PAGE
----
Sending Students Out into the World

Arnold Böcklin, “Odysseus and Polyphemus”

Monday

Each year at our commencement, a faculty member reads a poem, and this year I was chosen for the honor. Here’s the intro I delivered on Saturday, along with the poem. I follow it up with some additional thoughts.

I choose today a poem about a sea journey, an appropriate metaphor for a college commencement held on the shore of an historic river. I’m pretty sure that “Ithaka,” by the Greek poet C. P. Cavafy, inspired the Lucille Clifton poem you see every day when you climb the stairs to the Great Room [“blessing the boats [at St. Mary’s]”), which is also about setting forth into unknown waters and which you are about to do.

In “Ithaka,” Odysseus thinks that he wants to get to his island home, just as you may think that you want a future in which everything is wrapped up neatly, perhaps in the form of a steady job or an ironclad relationship. I suspect most of you have heard, over and over, the question, “What are you going to do after you graduate?” Maybe you are proud that you can trot out an acceptable answer or vaguely disturbed that you can’t.

But Cavafy tells us that life is not about achieving a concrete goal. Goals are just the prods we use to set the journey in motion. The real goal is to discover the hidden wonders of the world and the hidden wonders inside ourselves. In other words, life is a continuation of the process you have been undergoing during your years at St. Mary’s. In the poem, the Laistrygonians and the Cyclops are savage cannibals that Odysseus encounters. Think of them as the dark moments of self-doubt that threaten to swallow you up. Cavafy assures us that, as long as we focus on the “rare excitement” of all that we encounter, those inner monsters will not get the best of us.

One personal note: I am retiring after 36 fulfilling years at St. Mary’s and feel that I am graduating along with you and embarking on my own next journey. To borrow images from the poem, during my time here I have received many rich treasures, smelled many sensuous perfumes, and had many profound scholarly conversations. So this poem resonates with me as well as it will, I hope, with you.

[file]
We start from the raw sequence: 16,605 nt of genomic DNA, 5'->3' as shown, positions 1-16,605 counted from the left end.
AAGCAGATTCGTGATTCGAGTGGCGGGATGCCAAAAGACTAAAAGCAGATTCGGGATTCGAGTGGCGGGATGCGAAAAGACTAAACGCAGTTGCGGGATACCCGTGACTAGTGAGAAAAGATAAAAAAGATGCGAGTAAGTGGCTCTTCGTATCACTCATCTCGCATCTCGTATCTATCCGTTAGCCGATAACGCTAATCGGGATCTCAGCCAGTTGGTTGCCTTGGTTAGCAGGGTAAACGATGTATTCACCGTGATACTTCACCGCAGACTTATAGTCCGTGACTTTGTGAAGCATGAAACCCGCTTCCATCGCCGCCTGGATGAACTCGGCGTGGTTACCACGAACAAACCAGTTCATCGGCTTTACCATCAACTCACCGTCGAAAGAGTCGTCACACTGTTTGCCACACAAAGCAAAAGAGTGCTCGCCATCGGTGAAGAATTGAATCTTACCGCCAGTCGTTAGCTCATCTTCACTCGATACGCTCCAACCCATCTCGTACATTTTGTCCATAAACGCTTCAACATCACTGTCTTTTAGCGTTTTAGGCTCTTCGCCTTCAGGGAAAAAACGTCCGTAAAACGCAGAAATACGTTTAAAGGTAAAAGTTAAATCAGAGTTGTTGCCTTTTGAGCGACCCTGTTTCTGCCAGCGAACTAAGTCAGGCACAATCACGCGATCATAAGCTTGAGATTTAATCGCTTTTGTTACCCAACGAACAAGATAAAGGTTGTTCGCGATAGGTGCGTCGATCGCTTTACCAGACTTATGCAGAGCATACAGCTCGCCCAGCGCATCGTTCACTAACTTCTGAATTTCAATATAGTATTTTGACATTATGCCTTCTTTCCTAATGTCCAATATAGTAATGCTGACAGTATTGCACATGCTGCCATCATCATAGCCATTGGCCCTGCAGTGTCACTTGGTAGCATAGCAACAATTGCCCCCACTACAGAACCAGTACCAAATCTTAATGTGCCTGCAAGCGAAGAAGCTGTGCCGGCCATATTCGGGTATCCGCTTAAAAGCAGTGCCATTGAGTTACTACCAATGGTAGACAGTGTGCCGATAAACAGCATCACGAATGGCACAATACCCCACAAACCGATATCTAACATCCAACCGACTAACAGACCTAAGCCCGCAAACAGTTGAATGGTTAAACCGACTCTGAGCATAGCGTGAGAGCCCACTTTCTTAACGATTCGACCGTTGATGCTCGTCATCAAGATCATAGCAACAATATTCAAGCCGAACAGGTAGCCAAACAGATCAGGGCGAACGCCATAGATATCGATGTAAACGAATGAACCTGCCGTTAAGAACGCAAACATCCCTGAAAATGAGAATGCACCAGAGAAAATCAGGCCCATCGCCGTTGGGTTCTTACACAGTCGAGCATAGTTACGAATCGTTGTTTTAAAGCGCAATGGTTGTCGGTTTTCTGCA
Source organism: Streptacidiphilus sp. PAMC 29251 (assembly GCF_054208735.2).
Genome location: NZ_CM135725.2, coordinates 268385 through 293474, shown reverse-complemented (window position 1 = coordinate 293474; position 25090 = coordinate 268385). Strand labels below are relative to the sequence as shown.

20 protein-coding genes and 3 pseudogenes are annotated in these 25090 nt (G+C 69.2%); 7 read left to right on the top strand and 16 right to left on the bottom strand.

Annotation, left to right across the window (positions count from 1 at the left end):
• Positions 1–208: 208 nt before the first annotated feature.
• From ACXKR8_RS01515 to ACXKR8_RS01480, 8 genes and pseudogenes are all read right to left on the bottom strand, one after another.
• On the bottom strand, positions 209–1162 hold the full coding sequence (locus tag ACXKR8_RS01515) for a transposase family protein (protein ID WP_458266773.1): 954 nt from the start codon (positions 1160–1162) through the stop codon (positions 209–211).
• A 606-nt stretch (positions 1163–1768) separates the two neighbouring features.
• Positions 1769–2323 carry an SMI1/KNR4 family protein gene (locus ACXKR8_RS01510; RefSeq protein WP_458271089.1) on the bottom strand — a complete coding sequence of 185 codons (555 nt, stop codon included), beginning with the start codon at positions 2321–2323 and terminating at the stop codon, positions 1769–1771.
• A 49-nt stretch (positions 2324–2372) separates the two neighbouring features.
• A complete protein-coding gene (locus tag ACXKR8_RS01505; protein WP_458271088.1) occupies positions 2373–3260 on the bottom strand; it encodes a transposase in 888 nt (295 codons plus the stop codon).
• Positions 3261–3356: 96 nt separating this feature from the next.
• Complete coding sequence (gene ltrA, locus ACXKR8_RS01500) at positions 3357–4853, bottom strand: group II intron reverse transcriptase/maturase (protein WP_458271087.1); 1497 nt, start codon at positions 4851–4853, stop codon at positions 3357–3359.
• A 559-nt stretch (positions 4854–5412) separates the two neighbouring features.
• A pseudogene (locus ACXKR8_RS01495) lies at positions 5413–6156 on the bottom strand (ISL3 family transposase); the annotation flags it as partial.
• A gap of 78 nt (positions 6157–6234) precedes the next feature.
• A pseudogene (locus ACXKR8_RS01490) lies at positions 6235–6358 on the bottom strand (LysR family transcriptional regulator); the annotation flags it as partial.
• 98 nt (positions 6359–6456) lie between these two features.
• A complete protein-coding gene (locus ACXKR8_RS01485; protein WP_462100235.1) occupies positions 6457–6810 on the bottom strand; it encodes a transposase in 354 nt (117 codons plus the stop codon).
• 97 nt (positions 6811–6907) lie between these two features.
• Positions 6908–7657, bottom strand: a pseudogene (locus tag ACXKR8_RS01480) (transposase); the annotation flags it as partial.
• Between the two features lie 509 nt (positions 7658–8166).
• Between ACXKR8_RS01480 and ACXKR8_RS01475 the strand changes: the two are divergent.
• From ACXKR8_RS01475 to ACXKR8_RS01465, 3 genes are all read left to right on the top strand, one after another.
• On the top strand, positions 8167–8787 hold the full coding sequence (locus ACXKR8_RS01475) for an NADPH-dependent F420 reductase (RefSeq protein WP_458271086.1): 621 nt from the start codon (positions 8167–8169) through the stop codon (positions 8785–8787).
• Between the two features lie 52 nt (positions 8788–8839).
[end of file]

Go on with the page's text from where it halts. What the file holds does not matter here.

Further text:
The poem has been translated by Edmund Keeley and Philip Sherrard.

As you set out for Ithaka
hope your road is a long one,
full of adventure, full of discovery.
Laistrygonians, Cyclops,
angry Poseidon—don’t be afraid of them:
you’ll never find things like that on your way
as long as you keep your thoughts raised high,
as long as a rare excitement
stirs your spirit and your body.
Laistrygonians, Cyclops,
wild Poseidon—you won’t encounter them
unless you bring them along inside your soul,
unless your soul sets them up in front of you. 

Hope your road is a long one.
May there be many summer mornings when,
with what pleasure, what joy,
you enter harbors you’re seeing for the first time;
may you stop at Phoenician trading stations
to buy fine things,
mother of pearl and coral, amber and ebony,
sensual perfume of every kind—
as many sensual perfumes as you can;
and may you visit many Egyptian cities
to learn and go on learning from their scholars.

Keep Ithaka always in your mind.
Arriving there is what you’re destined for.
But don’t hurry the journey at all.
Better if it lasts for years,
so you’re old by the time you reach the island,
wealthy with all you’ve gained on the way,
not expecting Ithaka to make you rich.

Ithaka gave you the marvelous journey.
Without her you wouldn’t have set out.
She has nothing left to give you now.

And if you find her poor, Ithaka won’t have fooled you.
Wise as you will have become, so full of experience,
you’ll have understood by then what these Ithakas mean.

Further thoughts – The Lucille Clifton poem I refer to is printed on the wall in our Campus Center and has been read at previous commencements. I became convinced, as I examined the Cavafy poem, that it (along with the Irish blessing, “May the wind be always at your back”) inspired Clifton’s poem:

may the tide
that is entering even now
the lip of our understanding
carry you out
beyond the face of fear
may you kiss
the wind then turn from it
certain that it will
love your back          may you
open your eyes to water
water waving forever
and may you in your innocence
sail through this to that

Cavafy’s poem has another personal association for our community. Cavafy talks about the pleasure and joy of entering harbors “you’re seeing for the first time.” As I read the poem, the students could see behind me the bay where Lord Calvert’s ship harbored for the first time in 1634. (This is the ship that Lucille had in mind when she wrote her poem.) Additionally, the first sight that many of our students had of the college was rounding the bend on Route 5 and seeing the water shining before them. For many, that sight alone was enough to bring them to the college.

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